30. Maxwell, L. E. (2009). Chaos outside the home: The school environment. In G. W. Evans & T. D. Wachs (Eds.), Chaos and its influence on children’s development: An ecological perspective (pp. 117–136). Washington, DC: APA Books.Google Scholar
  31. McKenzie, M. J., & McDonough, S. C. (2009). Transactions between perception and reality: Maternal beliefs and infant regulatory behavior. In A. Sameroff (Ed.), The transactional model of development: How children and contexts shape each other (pp. 35–54). Washington, DC: American Psychological Association.CrossRefGoogle Scholar
  32. Meaney, M. J. (2010). Epigenetics and the biological definition of gene X environment interactions. Child Development, 81(1), 41–79.PubMedCrossRefGoogle Scholar
  33. Morrison, F. J., & Connor, C. M. (2009). The transition to school: Child instruction transactions in learning to read. In A. Sameroff (Ed.), The transactional model of development: How children and contexts shape each other (pp. 183–201). Washington, DC: American Psychological Association.Google Scholar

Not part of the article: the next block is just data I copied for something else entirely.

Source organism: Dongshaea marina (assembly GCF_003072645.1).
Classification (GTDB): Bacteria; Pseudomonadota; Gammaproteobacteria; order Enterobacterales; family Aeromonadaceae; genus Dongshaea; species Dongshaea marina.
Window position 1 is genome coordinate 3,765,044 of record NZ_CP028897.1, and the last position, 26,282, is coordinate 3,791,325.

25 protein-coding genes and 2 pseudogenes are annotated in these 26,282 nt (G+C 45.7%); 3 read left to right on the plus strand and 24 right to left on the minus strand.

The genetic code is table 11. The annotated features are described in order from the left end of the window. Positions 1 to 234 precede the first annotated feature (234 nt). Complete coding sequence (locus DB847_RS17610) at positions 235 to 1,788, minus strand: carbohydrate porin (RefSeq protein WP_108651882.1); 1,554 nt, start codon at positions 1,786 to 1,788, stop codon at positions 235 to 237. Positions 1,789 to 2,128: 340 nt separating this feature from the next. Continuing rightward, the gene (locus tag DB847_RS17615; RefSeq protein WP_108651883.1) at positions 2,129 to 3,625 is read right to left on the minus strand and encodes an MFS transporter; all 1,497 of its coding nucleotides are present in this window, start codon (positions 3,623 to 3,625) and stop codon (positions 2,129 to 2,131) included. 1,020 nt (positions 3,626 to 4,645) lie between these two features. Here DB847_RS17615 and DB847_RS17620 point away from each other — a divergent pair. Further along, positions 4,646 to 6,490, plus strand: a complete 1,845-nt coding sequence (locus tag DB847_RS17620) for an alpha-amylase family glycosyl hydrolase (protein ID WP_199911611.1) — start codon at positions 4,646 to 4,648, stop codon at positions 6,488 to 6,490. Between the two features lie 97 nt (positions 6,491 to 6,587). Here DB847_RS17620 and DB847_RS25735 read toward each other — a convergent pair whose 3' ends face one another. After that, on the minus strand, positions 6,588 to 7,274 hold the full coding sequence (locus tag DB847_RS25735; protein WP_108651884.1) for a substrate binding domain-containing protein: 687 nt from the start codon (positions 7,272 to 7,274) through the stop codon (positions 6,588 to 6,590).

34. NICHD Early Child Care Research Network. (2004). Trajectories of physical aggression from toddlerhood to middle childhood. Monographs of the Society for Research in Child Development, 69(4), Whole No. 278.Google Scholar
  35. Nichols, P. (1984). Familial mental retardation. Behavior Genetics, 14, 161–170.PubMedCrossRefGoogle Scholar
  36. Patterson, G. R. (1986). Performance models for antisocial boys. American Psychologist, 41, 432–444.PubMedCrossRefGoogle Scholar
  37. Raver, C. C. (2004). Placing emotional self-regulation in sociocultural and socioeconomic contexts. Child Development, 75, 346–353.PubMedCrossRefGoogle Scholar
  38. Robins, L. (1978). Sturdy childhood predictors of adult antisocial behaviour: Replications from longitudinal studies. Psychological Medicine, 8, 611–622.PubMedCrossRefGoogle Scholar
  39. Rothbart, M. K. (1981). Measurement of temperament in infancy. Child Development, 52, 569–578.CrossRefGoogle Scholar
  40. Rutter, M. (1987). Continuities and discontinuities from infancy. In J. Osofsky (Ed.), Handbook of infant development (2nd ed., pp. 1256–1296). New York: Wiley.Google Scholar
  41. Rutter, M., & Garmezy, N. (1983). Development psychopathology. In E. M. Hetherington (Ed.), Carmichael’s manual of child psychology: Vol. 4. Social and personality development (pp. 775–911). New York: Wiley.Google Scholar
  42. Rutter’s, M. (1979). Protective factors in children’s responses to stress and disadvantage. In M. W. Kent & J. E. Rolf (Eds.), Primary prevention of psychopathology Vol. 3: Social competence in children (pp. 49–74). Hanover, NH: University of New England Press.Google Scholar